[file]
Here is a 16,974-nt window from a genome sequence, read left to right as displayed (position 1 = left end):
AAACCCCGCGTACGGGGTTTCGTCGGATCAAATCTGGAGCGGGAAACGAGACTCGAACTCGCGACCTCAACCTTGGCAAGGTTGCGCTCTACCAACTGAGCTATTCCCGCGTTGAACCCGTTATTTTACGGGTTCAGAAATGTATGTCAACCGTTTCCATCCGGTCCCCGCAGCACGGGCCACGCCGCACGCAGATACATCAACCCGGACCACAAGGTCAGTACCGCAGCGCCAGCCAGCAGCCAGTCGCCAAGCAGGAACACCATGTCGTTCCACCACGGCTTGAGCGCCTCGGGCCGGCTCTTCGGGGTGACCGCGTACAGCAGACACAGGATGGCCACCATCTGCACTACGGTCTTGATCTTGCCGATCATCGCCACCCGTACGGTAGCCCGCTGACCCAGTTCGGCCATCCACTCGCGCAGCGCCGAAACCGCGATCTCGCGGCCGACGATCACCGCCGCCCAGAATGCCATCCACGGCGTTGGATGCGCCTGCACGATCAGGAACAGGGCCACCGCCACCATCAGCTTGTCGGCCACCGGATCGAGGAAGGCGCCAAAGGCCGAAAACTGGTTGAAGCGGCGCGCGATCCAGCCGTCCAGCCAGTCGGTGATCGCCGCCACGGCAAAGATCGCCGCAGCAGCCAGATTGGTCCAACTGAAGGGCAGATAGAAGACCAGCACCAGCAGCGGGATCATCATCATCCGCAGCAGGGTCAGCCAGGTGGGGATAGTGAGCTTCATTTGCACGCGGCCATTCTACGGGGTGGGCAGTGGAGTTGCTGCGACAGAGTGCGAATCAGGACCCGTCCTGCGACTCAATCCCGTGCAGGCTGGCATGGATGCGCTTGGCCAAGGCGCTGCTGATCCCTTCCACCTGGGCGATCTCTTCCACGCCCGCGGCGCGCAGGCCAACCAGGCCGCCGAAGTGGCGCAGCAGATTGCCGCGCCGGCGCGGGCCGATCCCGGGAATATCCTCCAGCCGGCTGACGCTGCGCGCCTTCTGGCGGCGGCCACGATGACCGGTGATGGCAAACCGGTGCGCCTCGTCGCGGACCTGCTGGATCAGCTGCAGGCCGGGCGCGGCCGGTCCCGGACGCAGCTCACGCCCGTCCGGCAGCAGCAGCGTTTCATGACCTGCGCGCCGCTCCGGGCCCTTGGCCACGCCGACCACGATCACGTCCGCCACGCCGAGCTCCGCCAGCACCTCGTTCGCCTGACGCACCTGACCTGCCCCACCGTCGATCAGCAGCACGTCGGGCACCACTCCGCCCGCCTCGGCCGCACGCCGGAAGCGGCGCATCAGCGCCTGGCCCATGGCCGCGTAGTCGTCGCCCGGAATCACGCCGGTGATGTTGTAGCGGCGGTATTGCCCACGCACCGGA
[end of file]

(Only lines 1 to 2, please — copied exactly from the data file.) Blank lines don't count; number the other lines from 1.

Here is a 16,974-nt window from a genome sequence, read left to right as displayed (position 1 = left end):
AAACCCCGCGTACGGGGTTTCGTCGGATCAAATCTGGAGCGGGAAACGAGACTCGAACTCGCGACCTCAACCTTGGCAAGGTTGCGCTCTACCAACTGAGCTATTCCCGCGTTGAACCCGTTATTTTACGGGTTCAGAAATGTATGTCAACCGTTTCCATCCGGTCCCCGCAGCACGGGCCACGCCGCACGCAGATACATCAACCCGGACCACAAGGTCAGTACCGCAGCGCCAGCCAGCAGCCAGTCGCCAAGCAGGAACACCATGTCGTTCCACCACGGCTTGAGCGCCTCGGGCCGGCTCTTCGGGGTGACCGCGTACAGCAGACACAGGATGGCCACCATCTGCACTACGGTCTTGATCTTGCCGATCATCGCCACCCGTACGGTAGCCCGCTGACCCAGTTCGGCCATCCACTCGCGCAGCGCCGAAACCGCGATCTCGCGGCCGACGATCACCGCCGCCCAGAATGCCATCCACGGCGTTGGATGCGCCTGCACGATCAGGAACAGGGCCACCGCCACCATCAGCTTGTCGGCCACCGGATCGAGGAAGGCGCCAAAGGCCGAAAACTGGTTGAAGCGGCGCGCGATCCAGCCGTCCAGCCAGTCGGTGATCGCCGCCACGGCAAAGATCGCCGCAGCAGCCAGATTGGTCCAACTGAAGGGCAGATAGAAGACCAGCACCAGCAGCGGGATCATCATCATCCGCAGCAGGGTCAGCCAGGTGGGGATAGTGAGCTTCATTTGCACGCGGCCATTCTACGGGGTGGGCAGTGGAGTTGCTGCGACAGAGTGCGAATCAGGACCCGTCCTGCGACTCAATCCCGTGCAGGCTGGCATGGATGCGCTTGGCCAAGGCGCTGCTGATCCCTTCCACCTGGGCGATCTCTTCCACGCCCGCGGCGCGCAGGCCAACCAGGCCGCCGAAGTGGCGCAGCAGATTGCCGCGCCGGCGCGGGCCGATCCCGGGAATATCCTCCAGCCGGCTGACGCTGCGCGCCTTCTGGCGGCGGCCACGATGACCGGTGATGGCAAACCGGTGCGCCTCGTCGCGGACCTGCTGGATCAGCTGCAGGCCGGGCGCGGCCGGTCCCGGACGCAGCTCACGCCCGTCCGGCAGCAGCAGCGTTTCATGACCTGCGCGCCGCTCCGGGCCCTTGGCCACGCCGACCACGATCACGTCCGCCACGCCGAGCTCCGCCAGCACCTCGTTCGCCTGACGCACCTGACCTGCCCCACCGTCGATCAGCAGCACGTCGGGCACCACTCCGCCCGCCTCGGCCGCACGCCGGAAGCGGCGCATCAGCGCCTGGCCCATGGCCGCGTAGTCGTCGCCCGGAATCACGCCGGTGATGTTGTAGCGGCGGTATTGCCCACGCACCGGA